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Discussion in 'General Discussion Subforum' started by rcal43, Jan 7, 2014.

  1. rcal43

    rcal43 New Member

    Hi Everyone,

    I spoke with Dr. Rashbaum today, my TMS doctor, after 2 months of consistently reading the Sarno books and using working through the TMS structured education program (day 32), I am really not feeling significantly better (10-15% progress). I am 24 and we still fairly active at my worst, limited to swimming and long walks, but healthy. The progress I have made is getting back to the gym (elliptical and some lifting) in addition to the walking and swimming. This is because I am now sure that I will not hurt myself.

    I called to find out if there were any psychologists in the area that who are familiar with TMS and I was told no. I would have to commute about an hour and a half to Manhattan.

    First, I am curious if anyone lives in Fairfield County Connecticut and knows of psychologists here who work with TMS. I would really appreciate a recommendation.

    Second, I have approached a psychologist I began seeing in December about TMS and she is very receptive, but I would like to be able to help he help me to the greatest extent possible—has anyone successfully introduced his/her psychologist to TMS?

    For those of you who have successfully treated your TMS without psychotherapy and it took you longer than 4 months, what did you find most successful?

    Thanks for your support and advice,

    Ryan
     
  2. Tennis Tom

    Tennis Tom Beloved Grand Eagle

     
  3. Tennis Tom

    Tennis Tom Beloved Grand Eagle

    Connecticut
    Jennifer Denkin, PhD (Therapist)
    Dr. Denkin has seen over 500 patients with PPD/TMS symptoms over a nine year span. She continues to receive education and training on treating PPD. Her speciality is in mind-body work, chronic pain, somatic disorders, anxiety, diet and nutrition to help others. In addition she does treat patients via skype.

    Available via Phone and Skype
    51 Locust Avenue
    Suit 302
    New Canaan, CT 06840
    jdenkin@denkinassociates.com
    Survey Response


    Leslie Reis, LCSW (Therapist)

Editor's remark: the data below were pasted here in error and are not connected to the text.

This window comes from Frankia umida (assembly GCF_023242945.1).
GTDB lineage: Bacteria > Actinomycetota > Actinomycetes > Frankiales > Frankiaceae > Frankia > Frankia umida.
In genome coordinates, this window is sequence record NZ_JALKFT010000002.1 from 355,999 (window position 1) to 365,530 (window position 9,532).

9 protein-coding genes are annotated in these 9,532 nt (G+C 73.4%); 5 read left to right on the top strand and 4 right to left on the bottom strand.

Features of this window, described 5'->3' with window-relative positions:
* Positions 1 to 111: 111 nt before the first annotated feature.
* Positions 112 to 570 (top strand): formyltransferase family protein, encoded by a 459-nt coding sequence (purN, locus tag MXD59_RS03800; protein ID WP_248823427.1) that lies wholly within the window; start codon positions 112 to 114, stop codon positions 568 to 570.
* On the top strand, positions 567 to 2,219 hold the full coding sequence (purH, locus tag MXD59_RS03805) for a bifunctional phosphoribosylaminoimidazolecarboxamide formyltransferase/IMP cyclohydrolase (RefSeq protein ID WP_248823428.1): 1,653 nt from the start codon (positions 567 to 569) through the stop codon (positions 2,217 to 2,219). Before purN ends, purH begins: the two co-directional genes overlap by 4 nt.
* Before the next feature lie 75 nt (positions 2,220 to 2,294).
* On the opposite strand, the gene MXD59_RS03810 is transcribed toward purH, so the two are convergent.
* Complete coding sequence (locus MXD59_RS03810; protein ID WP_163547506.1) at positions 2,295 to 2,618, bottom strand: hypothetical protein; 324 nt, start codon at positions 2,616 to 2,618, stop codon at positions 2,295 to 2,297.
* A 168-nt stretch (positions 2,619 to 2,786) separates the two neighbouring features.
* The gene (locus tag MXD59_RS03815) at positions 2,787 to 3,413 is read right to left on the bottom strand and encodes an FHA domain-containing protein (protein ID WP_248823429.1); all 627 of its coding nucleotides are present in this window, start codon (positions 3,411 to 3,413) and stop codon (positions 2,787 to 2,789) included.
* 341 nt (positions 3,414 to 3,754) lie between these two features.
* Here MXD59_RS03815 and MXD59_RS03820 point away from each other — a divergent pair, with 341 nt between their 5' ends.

75 Kings Highway Cutoff
    Fairfield, CT 06824
    (203) 333-1133


    Dario M Zagar, MD (Physician)
    Dr Zagar is the Director, Neuropsychology Services at The Associated Neurologists of Southern Connecticut, P.C. They offer Mind-Body Medicine, which “typically focuses on interventions believed to promote health and wellness such as Yoga, Relaxation, Biofeedback, Clinical Hypnosis, and Cognitive Behavioral Therapies. The Mind-Body Medicine perspective views illness as an opportunity for personal growth and healthcare providers are guides in this transformative process. Frequently, Mind-Body Medicine focuses on the impact of stress and the development of illness and the worsening of symptoms such as pain.” (Source)

    Associated Neurologists of Southern Connecticut
    75 Kings Highway Cutoff
    Fairfield, CT 06824
    (203) 333-1133
    Website
    Insurance Accepted: Aetna, Cigna, Healthnet, Medicaid, Medicare, BCBS, United Health Care, Wellpoint
     
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  4. Walt Oleksy

    Walt Oleksy Beloved Grand Eagle

    rCal... Tennis Tom gave you some good names of psychologists who work with TMS patients. Hope one of them helps you.

    Meanwhile, I think you would benefit greatly by watching the video Dr. Sarno has, based on his book The Mindbiody Prescription. It's like having a private session with him. He explains TMS so well and is so convincing that we can heal through recognizing our repressed emotions. Here is the URL to the video:

     
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  5. rcal43

    rcal43 New Member

    Thank you so much both of you!
     
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  6. Leonor

    Leonor Peer Supporter

    Hi Ryan,
    I just want to tell you that you have made a lot of progress. I have noticed that a lot of people do not heal right away. Remember we mostly read about the fast recoveries, not the one that take long. Most people don't even consider this type of therapy. I still have a lot of pain but like you I know now that further exercise will not damage me more. I now exercise everyday, with weights, and play volleyball, which I love. I have read a lot of books, done different therapies (never tms psychology, I can't afford it) and I am still hanging in there because I do know for sure this is the only solution. Four months is not a lot, and you have made already a lot of progress 10-15 %, it shows you that you will heal at the long run. We all will heal at our own pace, so good work and hang in there. A good book for self-healing is Dr. Schubiner's book "Unlearn your pain", maybe you can try it.
    Good luck!

    Leonor
     
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  7. miffybunny

    miffybunny Well known member

    Hi Ryan,
    I was having severe leg spasms from Oct 2011 to Jan. 2012. I went to see Dr. Rashbaum because I was having trouble getting to the next level and I was slightly stuck. To be honest he is a knowledgeable and nice dr. but he didn't really inspire confidence. He
    sort of lacks in that dept. I read Monte Hueftle's book and that was the ticket I needed. I was totally rid of the leg spasms (and lower back and pirformis pain) after 4 months. I honestly think you can overcome TMS by watching Dr. Sarno videos and doing a program on your own such as DR. Schubiners. He called me back when I had a question about RSD and within 5 minutes he inspired that confidence I needed. This is such a supportive site! We have all been there and know you can do it!